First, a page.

Pakistan’s economy and its growth

Pakistan stands at number 27 with respect to purchasing power and 45 with respect to dollar terms on the globe.

Wajahat Ali Naqvi August 02, 2010

KARACHI: Pakistan stands at number 27 with respect to purchasing power and 45 with respect to dollar terms on the globe.

The country’s economy has performed well despite many obstacles like corruption, regional conflicts, inflation, sectarian issues, terrorism and natural calamities. We can claim it is resilient but in all truth it is neither quite well nor consistent.

To answer this we must have an idea about economic growth. Simply put, economic growth means a process by which the wealth of a particular nation increases over a particular span of time.

However, we can trace its most precise definition from Islamic history back in 1377. The Arabian economist and thinker Ibn Khaldun provided one of the earliest compendious descriptions of economic growth in his book Muqqadima: “When population increases, the available labour increases further. In turn, luxury again increases in correspondence with the increasing profit, and the customs and needs of luxury increase. Crafts are created to obtain luxury products. The value realised from them also increases, as a result, profits are again multiplied in the town.

“Production is thriving even more than ever before. And it goes with second and third increase. All the labour serves luxury and wealth, in contrast to the original labour that served the necessity of life.”

Economic growth can be measured in many ways, in numerical terms, but the most prominent are real GDP as a whole and per capita GDP. Both serve the purpose well. Pakistan’s real GDP jumped from two per cent in 2000 to nine per cent in 2004 and then went as low at two per cent in 2009.

However, GDP per capita income posted a reasonable figure of $1,250 but keeping in view inflation in double digits, it was almost nothing.

Economists have identified factors that affect economic growth: there are six of them actually, but they can be easily grouped into three factors; supply, demand and efficiency factor.

In the supply factor the economy of a country grows with the increase in quality and quantity of natural resources, human resource, capital goods, and technology. These are the ingredients that have the ability to expand the economy physically.

Pakistan is a country rich in natural resources, as is acknowledged by the world. World renowned companies have issued a number of reports regarding the availability of oil, gas and gold in far flung areas of Balochistan, Sindh and southern Punjab.

We have not issued any licence to foreign companies for exploration of our natural resources even though they could provide some relief to us.

In former President Pervez Musharraf’s regime, a few licences were issued to foreign companies but the whole process was so controversial and biased that one could argue about the transparency and credibility of these bids.

In our search for foreign direct investment, we must not underestimate the value of these resources and should not sell them so cheap. Nowadays there is great cry for power shortage; which can be bridged by providing alternate energy resources, the best example of which is coal.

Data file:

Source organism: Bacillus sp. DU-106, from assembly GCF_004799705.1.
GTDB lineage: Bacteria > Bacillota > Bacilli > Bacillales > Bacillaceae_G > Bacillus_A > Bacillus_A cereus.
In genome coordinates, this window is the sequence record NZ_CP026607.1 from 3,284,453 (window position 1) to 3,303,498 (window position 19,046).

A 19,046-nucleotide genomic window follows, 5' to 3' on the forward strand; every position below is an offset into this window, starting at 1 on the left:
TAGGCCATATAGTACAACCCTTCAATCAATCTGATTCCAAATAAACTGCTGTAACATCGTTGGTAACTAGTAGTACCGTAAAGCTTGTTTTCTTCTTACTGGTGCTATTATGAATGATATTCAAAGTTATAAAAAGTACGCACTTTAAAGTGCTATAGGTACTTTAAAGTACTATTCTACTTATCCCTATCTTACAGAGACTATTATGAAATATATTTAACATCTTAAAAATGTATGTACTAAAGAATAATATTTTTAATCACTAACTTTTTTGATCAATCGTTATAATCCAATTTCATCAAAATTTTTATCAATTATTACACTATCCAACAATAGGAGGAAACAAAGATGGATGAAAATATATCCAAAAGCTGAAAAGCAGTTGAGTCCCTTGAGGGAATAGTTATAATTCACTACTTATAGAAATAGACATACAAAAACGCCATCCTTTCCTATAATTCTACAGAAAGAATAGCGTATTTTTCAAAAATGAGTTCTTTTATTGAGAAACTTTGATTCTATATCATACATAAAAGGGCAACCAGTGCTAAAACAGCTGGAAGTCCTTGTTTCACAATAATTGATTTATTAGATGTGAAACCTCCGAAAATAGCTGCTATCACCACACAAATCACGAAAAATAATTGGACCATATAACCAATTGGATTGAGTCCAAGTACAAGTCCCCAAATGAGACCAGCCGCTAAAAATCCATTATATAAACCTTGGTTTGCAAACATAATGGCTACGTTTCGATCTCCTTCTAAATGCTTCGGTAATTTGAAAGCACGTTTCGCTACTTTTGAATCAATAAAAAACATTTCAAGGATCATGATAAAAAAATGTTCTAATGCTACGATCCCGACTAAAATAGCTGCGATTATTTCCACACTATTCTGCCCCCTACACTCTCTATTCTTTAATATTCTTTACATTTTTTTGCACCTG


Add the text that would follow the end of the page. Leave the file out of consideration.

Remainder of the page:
In Sindh a huge reserve of coal has been discovered in Thar; this can provide and generate cheap electricity for decades to come. Despite the Sindh provincial government announcing the budget for this project, the federal government has done nothing so far. There is no doubt about the sincerity of this political government because most of the issues are inherited from the previous government.

When we look back at Musharraf’s era, there we see that neighbouring countries being labelled Asian tigers was due to their robust economic growth which did a lot to fulfill their energy demands.

Most of the population is in its teens but we have nothing to improve their education and skills. In Punjab, the number of doctors and engineers that we are producing yearly are so few that they can be counted on one’s fingers.

We have not improved the standard of our schools, colleges and universities. We have not added a single college or university to the country through which we can better address the need of professionals.

In the 1990s, we started technical education for our youth but we have not prepared them for the international market, due to lack of academic as well national and international exposure.

During the rule of Nawaz Sharif our whole concern was the development of transportation infrastructure across Pakistan. To have world class roads, industrial parks, storage houses and many others facilities was not a bad idea as Pakistan’s geographical location is very important to the world.

Now coming to the second ingredients of demand side, the situation is not better and is the same as the previous one. The population growth rate of Pakistan is high when compared with European countries, enabling Pakistan to become one of the best markets for supply and services in Asia.  The question is whether we have set aims and objectives to fulfill economic growth and targets.

Published in The Express Tribune, August 2nd, 2010.


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